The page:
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Lola to relaunch under new ownership, targets racing return

The British Lola marque is being relaunched under new ownership and could be back on the grid inside two years.

Till Bechtolsheimer, Lola Cars

Till Bechtolsheimer, Lola Cars

Lola

The iconic Lola name, together with the Lola Technical Centre windtunnel, has been brought by US-based Briton Till Bechtolsheimer with the aim of re-establishing the brand as a major player in the motorsport industry.

Bechtolsheimer, who races in the GT Daytona class of the IMSA WeatherTech SportsCar Championship, is reviving Lola 10 years after the previous iteration of the company, Lola Cars International, went into administration in 2012.

Lola had a continuous history from 1958 until 2012 during which time it built cars for just about every formula of motor racing, winning the Indy 500 three times and taking a total of 181 CART/Champ Car victories.

Forty-year-old Bechtolsheimer, who runs an investment company in New York focussed on renewable energy, outlined a hope for the first new car developed by the revived organisation to be on track in 2024.

“With one of the key projects we are focussed on right now, the target would be to have a car on track from 2024,” Bechtolsheimer told Motorsport.com.

“I think 2025 might be a little bit more realistic, but there are certain opportunities that could see a Lola back on track even earlier.”

Bechtolsheimer said he is not ready to be more specific on the nature of the projects Lola is working on, but admitted that “conversations in both sportscar and single-seater paddocks are on-going”.

He explained that under his stewardship Lola would follow the path set by marque founder Eric Broadley and Martin Birrane, who rescued the company in 1997, by building cars under its own name and working with major manufacturers.

“I want to bring Lola back as a capable force providing engineering solutions to customers, whether that is a customer buying a compete package that they go and run at a race track, providing a finished product to an OEM or a small piece of the puzzle to a third party,” he explained.

“All that is in keeping with what Lola has always done and should continue to do.”

Till Bechtolsheimer, Lola Cars

Till Bechtolsheimer, Lola Cars

Photo by: Lola

Bechtolsheimer admitted to a keen interest in taking Lola back to the Le Mans 24 Hours, in which it participated as a supplier of off-the-shelf machinery such as arguably its most famous car, the T70 in both spyder and coupe form, as well as developing cars for manufacturers such as Ford and Nissan.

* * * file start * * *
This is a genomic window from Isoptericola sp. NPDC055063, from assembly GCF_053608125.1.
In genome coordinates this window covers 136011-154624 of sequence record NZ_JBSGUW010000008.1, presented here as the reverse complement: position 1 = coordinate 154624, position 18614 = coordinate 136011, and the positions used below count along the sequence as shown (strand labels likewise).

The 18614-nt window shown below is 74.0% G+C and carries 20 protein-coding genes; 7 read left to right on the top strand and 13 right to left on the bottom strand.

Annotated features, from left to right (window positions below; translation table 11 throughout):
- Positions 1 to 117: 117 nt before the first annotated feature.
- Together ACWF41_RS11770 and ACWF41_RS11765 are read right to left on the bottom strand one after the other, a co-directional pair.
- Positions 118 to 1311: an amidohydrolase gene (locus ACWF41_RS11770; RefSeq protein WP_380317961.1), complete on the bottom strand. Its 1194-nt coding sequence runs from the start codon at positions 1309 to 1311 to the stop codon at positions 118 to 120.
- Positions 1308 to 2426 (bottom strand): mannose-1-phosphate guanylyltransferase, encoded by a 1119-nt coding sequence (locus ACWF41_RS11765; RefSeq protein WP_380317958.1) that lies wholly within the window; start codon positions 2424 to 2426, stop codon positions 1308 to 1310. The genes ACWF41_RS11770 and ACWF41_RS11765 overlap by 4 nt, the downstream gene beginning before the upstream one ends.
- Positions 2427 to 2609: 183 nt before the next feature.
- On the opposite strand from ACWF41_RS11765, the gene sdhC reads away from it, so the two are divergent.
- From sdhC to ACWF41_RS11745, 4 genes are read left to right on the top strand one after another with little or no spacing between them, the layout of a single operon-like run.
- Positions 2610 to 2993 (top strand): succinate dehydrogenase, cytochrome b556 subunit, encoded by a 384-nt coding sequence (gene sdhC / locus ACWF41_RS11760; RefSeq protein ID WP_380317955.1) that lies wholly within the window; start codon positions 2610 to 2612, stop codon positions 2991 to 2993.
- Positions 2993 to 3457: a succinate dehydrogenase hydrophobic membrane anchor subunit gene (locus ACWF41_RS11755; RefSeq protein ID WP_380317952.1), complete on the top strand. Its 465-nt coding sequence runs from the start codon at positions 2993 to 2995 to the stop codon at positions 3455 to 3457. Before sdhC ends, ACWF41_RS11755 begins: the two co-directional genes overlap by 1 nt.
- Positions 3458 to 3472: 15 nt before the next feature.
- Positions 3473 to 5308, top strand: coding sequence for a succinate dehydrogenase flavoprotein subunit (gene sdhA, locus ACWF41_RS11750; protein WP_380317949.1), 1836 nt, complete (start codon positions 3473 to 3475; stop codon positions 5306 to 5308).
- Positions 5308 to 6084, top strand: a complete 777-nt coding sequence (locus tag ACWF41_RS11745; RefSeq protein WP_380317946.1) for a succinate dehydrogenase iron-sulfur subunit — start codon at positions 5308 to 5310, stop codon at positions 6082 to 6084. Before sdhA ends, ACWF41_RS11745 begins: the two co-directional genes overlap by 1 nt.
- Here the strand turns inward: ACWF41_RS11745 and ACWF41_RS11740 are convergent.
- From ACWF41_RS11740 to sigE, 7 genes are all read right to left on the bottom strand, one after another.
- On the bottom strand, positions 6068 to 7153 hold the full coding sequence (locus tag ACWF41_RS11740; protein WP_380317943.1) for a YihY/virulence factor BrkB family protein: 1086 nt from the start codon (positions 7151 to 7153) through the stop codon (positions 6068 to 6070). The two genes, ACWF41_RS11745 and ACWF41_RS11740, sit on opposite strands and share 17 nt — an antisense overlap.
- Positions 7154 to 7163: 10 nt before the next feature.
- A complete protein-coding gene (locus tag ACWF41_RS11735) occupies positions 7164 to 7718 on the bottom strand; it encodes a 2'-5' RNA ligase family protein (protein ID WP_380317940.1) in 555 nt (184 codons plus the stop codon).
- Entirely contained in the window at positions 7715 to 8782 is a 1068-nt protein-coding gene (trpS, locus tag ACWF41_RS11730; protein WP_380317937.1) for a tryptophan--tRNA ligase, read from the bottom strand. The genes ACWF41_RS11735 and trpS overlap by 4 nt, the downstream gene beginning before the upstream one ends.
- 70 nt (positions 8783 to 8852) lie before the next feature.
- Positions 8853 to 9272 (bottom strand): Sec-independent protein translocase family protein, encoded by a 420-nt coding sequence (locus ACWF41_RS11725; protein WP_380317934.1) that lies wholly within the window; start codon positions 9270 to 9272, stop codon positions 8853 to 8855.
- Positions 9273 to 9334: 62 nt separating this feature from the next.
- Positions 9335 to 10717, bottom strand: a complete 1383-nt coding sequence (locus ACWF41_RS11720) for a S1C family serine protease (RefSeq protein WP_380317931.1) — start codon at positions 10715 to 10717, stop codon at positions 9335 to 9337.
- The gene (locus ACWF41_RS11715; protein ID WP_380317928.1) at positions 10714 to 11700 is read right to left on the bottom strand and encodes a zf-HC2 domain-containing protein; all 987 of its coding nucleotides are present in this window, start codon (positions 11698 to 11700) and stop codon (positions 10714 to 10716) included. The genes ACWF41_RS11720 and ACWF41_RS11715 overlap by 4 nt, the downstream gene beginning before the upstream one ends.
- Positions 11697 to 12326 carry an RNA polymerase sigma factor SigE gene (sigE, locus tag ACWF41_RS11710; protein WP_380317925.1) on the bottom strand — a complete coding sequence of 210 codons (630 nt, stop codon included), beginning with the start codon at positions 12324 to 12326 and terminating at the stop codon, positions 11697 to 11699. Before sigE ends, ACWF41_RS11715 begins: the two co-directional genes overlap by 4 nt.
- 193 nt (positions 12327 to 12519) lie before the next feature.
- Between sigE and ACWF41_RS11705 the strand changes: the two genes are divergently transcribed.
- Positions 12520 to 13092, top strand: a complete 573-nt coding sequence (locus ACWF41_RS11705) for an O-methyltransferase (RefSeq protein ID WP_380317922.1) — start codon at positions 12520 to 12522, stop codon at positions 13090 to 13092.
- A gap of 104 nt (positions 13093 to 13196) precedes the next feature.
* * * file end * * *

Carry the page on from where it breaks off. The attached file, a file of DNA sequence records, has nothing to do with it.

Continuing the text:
He conceded that there will be limited opportunities for Lola to have an involvement in a Le Mans Hypercar or LMDh project, but expressed a hope that the organisation could make a bid for one of the licences to build LMP2 prototypes after the next rules cycle covering 2025 to 2029.

“I don’t think it is a bad thing for Lola to get involved with a more narrow scope in one of these larger-scale projects and to focus on some of the lower-tier areas of sportscar racing to build up our capabilities so that when chassis tenders reopen five years from now we will be in a place to make a credible bid,” he explained.

Bechtolsheimer has purchased the Lola brand and intellectual property rights to more than 400 designs, in addition to the Lola Technical Centre incorporating the windtunnel and a seven-post rig, from the family of Birrane, who died aged 82 in 2018.

The new organisation will trade as Lola Cars Ltd, the original name of the company before it hit financial problems in the wake of its short-lived 1997 Formula 1 entry.

The rights to the Lola name and the IP of the designs were retained by the Birrane family when the company went into administration in May 2012.

Amanda Birrane, Chairman of Peer Group, the Birrane family property company, said: “My family is very pleased that the Lola brand is in the ownership of a businessman and racer who will write the next chapter for this long- established British motor racing icon.

“My father would be delighted to see Lola back in competitive motorsport and especially back at Le Mans.”

Michael Wilson has been recruited to head-up Lola Cars: he joins from Advanced Engine Research (AER) and previously worked for Mercedes in the DTM and at its Formula 1 engine facility in the UK.

Bechtolsheimer explained that one his first tasks will be to upgrade the windtunnel at the technology centre, which has continued to trade since 2012.

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